Lift for crane removals.

Treeline

Member
Location
Albany
I know this is probably the wrong place to ask this question and the lift subject has been debated more than probably anything else on this site but I am wanting to target the crane guys specifically. I am considering purchasing a taller lift or truck to work in tandem with my crane on removals. Right now I have a 60’ wh bucket. 90% of our removals are pines, 85-110’ tall. So obviously we do a lot of climbing. I do all of the climbing and one of my guys runs the crane. But I am trying to get my crew to the point where I don’t have to be on every job. In my area good climbers and employees in general are rare. So I’m wanting to get a lift (easier to train a lift op than a climber). I love the nifty sd64 and have demoed one, but I’m concerned it still won’t have the height needed to rig tops of the tall pines we have. That leaves spider lifts which I’m concerned about the slow speed, or I’m looking into a double elevator utility bucket, 105’. I’d greatly appreciate any experience you guys could share.
 

VenasNursery

Well-Known Member
Location
Michigan
I know this is probably the wrong place to ask this question and the lift subject has been debated more than probably anything else on this site but I am wanting to target the crane guys specifically. I am considering purchasing a taller lift or truck to work in tandem with my crane on removals. Right now I have a 60’ wh bucket. 90% of our removals are pines, 85-110’ tall. So obviously we do a lot of climbing. I do all of the climbing and one of my guys runs the crane. But I am trying to get my crew to the point where I don’t have to be on every job. In my area good climbers and employees in general are rare. So I’m wanting to get a lift (easier to train a lift op than a climber). I love the nifty sd64 and have demoed one, but I’m concerned it still won’t have the height needed to rig tops of the tall pines we have. That leaves spider lifts which I’m concerned about the slow speed, or I’m looking into a double elevator utility bucket, 105’. I’d greatly appreciate any experience you guys could share.
We love our 83HD Arbor Pro
But I’ve heard mostly good things about all the lifts
But All Access have been awesome to deal with from the lift and we had a truck uplifted for the lift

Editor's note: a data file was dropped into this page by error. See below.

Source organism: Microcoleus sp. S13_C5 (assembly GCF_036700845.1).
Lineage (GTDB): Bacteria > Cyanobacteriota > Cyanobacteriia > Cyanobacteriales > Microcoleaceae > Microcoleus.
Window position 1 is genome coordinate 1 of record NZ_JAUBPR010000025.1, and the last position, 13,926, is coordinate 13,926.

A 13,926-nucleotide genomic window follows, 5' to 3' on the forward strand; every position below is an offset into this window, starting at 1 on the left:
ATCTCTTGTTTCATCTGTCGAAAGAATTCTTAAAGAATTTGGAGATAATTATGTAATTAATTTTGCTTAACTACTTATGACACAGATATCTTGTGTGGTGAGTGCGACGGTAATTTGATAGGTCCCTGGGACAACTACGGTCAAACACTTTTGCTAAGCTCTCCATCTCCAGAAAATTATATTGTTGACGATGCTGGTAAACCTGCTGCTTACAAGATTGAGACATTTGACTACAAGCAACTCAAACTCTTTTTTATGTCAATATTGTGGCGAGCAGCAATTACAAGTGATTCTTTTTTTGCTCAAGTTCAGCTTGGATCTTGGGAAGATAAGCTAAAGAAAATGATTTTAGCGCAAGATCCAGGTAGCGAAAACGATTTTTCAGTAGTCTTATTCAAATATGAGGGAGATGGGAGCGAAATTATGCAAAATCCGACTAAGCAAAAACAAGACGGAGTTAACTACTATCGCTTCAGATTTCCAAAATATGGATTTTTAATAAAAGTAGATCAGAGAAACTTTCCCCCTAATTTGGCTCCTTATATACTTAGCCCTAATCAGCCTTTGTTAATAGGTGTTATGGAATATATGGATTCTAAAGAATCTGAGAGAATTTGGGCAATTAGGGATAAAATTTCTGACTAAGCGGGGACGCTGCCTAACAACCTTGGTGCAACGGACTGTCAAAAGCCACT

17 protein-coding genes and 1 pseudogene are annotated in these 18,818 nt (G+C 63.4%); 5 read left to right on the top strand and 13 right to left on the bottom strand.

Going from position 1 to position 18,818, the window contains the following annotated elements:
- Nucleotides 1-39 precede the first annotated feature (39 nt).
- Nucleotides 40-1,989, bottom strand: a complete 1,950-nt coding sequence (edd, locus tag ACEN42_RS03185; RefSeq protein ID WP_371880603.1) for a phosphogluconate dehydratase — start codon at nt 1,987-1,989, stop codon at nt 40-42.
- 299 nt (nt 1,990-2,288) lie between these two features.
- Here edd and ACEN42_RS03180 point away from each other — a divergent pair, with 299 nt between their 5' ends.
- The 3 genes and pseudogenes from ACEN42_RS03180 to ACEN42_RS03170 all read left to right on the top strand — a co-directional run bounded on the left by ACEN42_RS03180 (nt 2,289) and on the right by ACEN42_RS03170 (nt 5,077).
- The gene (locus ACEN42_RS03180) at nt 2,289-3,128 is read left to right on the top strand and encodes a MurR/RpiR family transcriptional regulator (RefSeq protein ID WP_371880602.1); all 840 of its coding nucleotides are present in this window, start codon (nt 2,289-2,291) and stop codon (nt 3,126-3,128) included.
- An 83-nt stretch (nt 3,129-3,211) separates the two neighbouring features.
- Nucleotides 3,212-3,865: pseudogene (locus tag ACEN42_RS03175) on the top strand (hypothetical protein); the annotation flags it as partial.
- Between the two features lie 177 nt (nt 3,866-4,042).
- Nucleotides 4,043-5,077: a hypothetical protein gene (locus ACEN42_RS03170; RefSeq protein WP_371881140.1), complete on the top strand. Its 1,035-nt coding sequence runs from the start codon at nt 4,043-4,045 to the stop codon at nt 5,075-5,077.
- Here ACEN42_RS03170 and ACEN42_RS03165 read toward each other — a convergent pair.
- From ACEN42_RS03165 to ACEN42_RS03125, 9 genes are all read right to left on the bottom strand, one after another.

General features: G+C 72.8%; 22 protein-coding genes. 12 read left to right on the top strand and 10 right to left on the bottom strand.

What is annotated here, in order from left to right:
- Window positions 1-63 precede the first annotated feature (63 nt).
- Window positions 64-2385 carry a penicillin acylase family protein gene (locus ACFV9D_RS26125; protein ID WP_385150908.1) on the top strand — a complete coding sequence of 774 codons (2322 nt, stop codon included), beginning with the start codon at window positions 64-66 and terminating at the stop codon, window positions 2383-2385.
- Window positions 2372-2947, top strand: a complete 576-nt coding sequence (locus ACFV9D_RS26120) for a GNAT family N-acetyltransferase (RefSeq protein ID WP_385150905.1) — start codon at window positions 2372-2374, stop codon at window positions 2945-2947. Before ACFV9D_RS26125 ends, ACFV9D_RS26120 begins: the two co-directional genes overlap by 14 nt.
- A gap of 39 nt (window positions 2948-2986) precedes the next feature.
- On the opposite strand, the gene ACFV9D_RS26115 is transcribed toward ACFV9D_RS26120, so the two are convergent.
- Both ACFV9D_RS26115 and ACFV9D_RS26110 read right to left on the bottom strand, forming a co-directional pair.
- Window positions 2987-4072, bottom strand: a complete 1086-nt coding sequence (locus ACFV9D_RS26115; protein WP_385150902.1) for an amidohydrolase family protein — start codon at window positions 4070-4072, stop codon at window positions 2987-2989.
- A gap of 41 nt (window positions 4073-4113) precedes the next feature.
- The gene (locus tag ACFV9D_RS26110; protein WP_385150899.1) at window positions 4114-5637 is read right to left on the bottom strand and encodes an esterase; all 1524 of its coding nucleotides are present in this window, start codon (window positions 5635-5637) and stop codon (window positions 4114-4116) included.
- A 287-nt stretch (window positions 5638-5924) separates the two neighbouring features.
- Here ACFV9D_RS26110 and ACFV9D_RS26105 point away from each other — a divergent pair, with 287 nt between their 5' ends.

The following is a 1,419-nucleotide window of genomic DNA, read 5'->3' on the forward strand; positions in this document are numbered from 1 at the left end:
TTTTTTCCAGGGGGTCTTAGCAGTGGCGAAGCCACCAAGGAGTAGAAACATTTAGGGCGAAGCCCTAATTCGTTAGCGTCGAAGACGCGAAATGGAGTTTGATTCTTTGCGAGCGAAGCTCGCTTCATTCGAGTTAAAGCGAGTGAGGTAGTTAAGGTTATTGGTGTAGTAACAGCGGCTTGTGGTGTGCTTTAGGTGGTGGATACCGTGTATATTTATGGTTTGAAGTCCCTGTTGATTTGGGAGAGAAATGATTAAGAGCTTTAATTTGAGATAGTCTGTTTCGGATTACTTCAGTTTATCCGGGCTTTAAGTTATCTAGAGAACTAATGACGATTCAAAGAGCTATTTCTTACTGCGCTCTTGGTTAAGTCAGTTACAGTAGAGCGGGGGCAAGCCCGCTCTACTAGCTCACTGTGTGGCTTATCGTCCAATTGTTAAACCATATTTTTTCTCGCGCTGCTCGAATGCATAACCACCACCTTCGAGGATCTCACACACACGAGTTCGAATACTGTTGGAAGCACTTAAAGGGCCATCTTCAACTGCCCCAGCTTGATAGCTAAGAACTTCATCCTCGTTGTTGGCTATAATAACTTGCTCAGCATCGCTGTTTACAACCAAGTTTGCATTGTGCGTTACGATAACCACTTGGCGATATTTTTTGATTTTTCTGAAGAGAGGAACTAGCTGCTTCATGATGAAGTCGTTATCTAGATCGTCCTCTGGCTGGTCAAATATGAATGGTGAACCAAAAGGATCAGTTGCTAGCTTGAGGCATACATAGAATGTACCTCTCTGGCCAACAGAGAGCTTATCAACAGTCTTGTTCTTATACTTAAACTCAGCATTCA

As far as speed goes it’s pretty fast with 3 functions at once
Still not as fast as a bucket but more efficient with with more ways to maneuver so it’s a toss up
 

Treeline

Member
Location
Albany
We love our 83HD Arbor Pro
But I’ve heard mostly good things about all the lifts
But All Access have been awesome to deal with from the lift and we had a truck uplifted for the lift
As far as speed goes it’s pretty fast with 3 functions at once
Still not as fast as a bucket but more efficient with with more ways to maneuver so it’s a toss up
That’s the main spider I’ve looked at, it seems to be the most popular unit for sure. I wish it was easier to demo this kind of equipment before you buy. If we ever get to actually attend another tcia expo in person again I’d love to see them have an outdoor demo area to try new equipment.
 

VenasNursery

Well-Known Member
Location
Michigan
That’s the main spider I’ve looked at, it seems to be the most popular unit for sure. I wish it was easier to demo this kind of equipment before you buy. If we ever get to actually attend another tcia expo in person again I’d love to see them have an outdoor demo area to try new equipment.
Call them they will work something out for you

2019 TCIA Pittsburgh is where we did yours

they might have customers close to you also if not looks like you’re not that far from them
 

OasisTree

Well-Known Member
Location
Central Missouri
I know this is probably the wrong place to ask this question and the lift subject has been debated more than probably anything else on this site but I am wanting to target the crane guys specifically. I am considering purchasing a taller lift or truck to work in tandem with my crane on removals. Right now I have a 60’ wh bucket. 90% of our removals are pines, 85-110’ tall. So obviously we do a lot of climbing. I do all of the climbing and one of my guys runs the crane. But I am trying to get my crew to the point where I don’t have to be on every job. In my area good climbers and employees in general are rare. So I’m wanting to get a lift (easier to train a lift op than a climber). I love the nifty sd64 and have demoed one, but I’m concerned it still won’t have the height needed to rig tops of the tall pines we have. That leaves spider lifts which I’m concerned about the slow speed, or I’m looking into a double elevator utility bucket, 105’. I’d greatly appreciate any experience you guys could share.
I currently run a Nifty SD64, It works great in our market but then we dont have the tall trees you have. I love the ground speed and the simplicity of the unit. If I would get a taller unit I would probably get a Dino, they are set up very similar and have a 90' version. I have demoed the narrow access spiders, they all seem a bit delicate.

We crane a lot of big trees, even the 64' is good till your tree heights get above 80'.